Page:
Poet Laureate Carol Ann Duffy has written a new Twelve Days Of Christmas for Radio Times. It's all about current affairs, touching on Afghanistan, the drought in sub-Saharan Africa, the financial crisis, the election of Barack Obama, the British MPs' expenses scandal, and the Copenhagen climate summit. This is how the poem goes:
ON THE FIRST DAY OF CHRISTMAS,
a buzzard on a branch.
no partridge, pear tree;
but my true love sent to me
a card from home.
I sat alone,
crouched in yellow dust,
and traced the grins of my kids
with my thumb.
Somewhere down the line,
for another father, husband,
brother, son, a bullet
with his name on.
Voters can choose from a shortlist of 30 poets selected by a panel of judges. One can vote for
TS Eliot, WB Yeats, Dylan Thomas, WH Auden, John Donne, Milton, Blake, Burns, Wordsworth, Coleridge, Byron, Keats, Tennyson, Browning, Christina Rossetti, Kipling, Hardy, Hopkins, Wilfred Owen, Betjeman, Larkin,Ted Hughes, Sylvia Plath, Stevie Smith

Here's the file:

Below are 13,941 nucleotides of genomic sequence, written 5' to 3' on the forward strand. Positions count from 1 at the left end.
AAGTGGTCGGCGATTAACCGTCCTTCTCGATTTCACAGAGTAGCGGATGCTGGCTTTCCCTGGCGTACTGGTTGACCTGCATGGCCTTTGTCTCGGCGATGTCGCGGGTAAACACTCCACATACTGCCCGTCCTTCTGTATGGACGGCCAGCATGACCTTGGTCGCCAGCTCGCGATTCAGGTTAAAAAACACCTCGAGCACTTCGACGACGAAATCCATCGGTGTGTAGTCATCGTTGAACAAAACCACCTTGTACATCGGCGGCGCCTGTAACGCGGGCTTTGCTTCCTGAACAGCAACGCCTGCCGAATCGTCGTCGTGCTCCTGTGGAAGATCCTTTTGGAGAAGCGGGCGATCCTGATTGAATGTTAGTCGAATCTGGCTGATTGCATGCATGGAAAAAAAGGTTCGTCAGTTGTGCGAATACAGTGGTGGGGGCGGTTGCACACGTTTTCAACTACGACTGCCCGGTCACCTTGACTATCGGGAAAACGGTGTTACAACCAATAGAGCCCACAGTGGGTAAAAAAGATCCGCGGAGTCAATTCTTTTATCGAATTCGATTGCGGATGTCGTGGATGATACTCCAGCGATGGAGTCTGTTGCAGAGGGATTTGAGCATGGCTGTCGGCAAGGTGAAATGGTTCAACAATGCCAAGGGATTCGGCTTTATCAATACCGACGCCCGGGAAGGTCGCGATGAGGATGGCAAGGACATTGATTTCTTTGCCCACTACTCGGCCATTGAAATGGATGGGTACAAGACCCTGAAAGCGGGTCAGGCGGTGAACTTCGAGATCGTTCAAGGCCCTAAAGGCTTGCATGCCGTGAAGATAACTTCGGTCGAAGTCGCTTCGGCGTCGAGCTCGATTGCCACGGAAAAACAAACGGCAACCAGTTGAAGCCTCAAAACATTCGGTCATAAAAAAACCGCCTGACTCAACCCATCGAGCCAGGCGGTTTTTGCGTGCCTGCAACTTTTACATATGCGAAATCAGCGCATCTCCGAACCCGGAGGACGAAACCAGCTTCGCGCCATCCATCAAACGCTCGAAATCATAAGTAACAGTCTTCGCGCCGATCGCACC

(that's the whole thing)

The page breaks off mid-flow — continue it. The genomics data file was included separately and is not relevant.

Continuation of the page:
as well as contemporary poets such as
It's interesting Shelley didn't make the shortlist, nor did Matthew Arnold, while Christina Rossetti did.
The winner will be announced on October 8, Britain's National Poetry Day.
Best of all, one can read more than 100 poems on the website, representing all the contenders.
Bloody Men is bloody funny, so I will take the liberty of posting it here:
Bloody men are like bloody buses –
You wait for about a year
And as soon as one approaches your stop
Two or three others appear.
You look at them flashing their indicators,
Offering you a ride.
You're trying to read the destinations,